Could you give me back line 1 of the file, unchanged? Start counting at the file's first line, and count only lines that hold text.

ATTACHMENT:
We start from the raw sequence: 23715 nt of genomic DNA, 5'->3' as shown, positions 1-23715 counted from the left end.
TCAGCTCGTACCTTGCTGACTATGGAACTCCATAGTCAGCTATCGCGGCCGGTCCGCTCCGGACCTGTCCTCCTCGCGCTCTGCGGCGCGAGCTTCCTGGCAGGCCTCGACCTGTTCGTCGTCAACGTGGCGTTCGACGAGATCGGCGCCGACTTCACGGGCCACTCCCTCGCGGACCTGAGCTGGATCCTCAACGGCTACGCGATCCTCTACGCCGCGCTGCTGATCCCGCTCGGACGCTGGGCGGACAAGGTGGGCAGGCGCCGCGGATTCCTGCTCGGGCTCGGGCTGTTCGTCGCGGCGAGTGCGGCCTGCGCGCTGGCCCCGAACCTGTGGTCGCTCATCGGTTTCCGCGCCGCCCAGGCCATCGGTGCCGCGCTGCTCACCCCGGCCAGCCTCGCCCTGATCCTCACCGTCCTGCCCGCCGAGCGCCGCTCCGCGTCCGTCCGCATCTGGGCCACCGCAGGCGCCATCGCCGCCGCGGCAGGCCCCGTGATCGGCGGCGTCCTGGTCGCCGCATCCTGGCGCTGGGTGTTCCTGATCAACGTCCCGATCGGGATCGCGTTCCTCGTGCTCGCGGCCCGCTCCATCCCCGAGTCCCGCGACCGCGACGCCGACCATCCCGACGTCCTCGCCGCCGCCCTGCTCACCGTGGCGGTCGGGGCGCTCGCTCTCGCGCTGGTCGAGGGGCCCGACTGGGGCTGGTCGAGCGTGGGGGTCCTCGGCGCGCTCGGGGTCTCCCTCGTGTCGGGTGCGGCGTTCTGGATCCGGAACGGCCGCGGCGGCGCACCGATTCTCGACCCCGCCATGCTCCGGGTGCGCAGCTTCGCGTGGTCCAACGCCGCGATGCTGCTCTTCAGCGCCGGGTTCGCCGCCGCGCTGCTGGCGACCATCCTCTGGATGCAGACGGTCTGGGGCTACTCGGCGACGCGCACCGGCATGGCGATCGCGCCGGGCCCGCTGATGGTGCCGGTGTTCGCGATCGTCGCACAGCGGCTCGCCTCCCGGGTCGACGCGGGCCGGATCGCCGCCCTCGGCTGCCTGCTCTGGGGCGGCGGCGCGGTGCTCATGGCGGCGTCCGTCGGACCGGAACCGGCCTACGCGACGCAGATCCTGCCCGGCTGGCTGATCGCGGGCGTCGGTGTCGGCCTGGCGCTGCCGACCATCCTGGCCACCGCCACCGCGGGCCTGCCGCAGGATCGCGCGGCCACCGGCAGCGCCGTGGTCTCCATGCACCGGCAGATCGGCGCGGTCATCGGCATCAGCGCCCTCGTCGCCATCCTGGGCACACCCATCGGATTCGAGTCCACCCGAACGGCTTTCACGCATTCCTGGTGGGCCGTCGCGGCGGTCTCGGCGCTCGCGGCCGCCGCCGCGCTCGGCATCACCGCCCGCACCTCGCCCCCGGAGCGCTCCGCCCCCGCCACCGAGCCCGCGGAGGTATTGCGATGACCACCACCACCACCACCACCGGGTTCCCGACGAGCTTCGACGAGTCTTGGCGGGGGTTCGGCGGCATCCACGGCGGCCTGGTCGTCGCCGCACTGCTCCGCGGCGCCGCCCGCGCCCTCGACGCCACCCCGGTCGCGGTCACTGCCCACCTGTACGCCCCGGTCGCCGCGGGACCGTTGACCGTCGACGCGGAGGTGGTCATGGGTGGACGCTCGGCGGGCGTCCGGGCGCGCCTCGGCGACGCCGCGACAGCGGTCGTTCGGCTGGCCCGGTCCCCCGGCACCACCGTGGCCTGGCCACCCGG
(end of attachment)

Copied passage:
We start from the raw sequence: 23715 nt of genomic DNA, 5'->3' as shown, positions 1-23715 counted from the left end.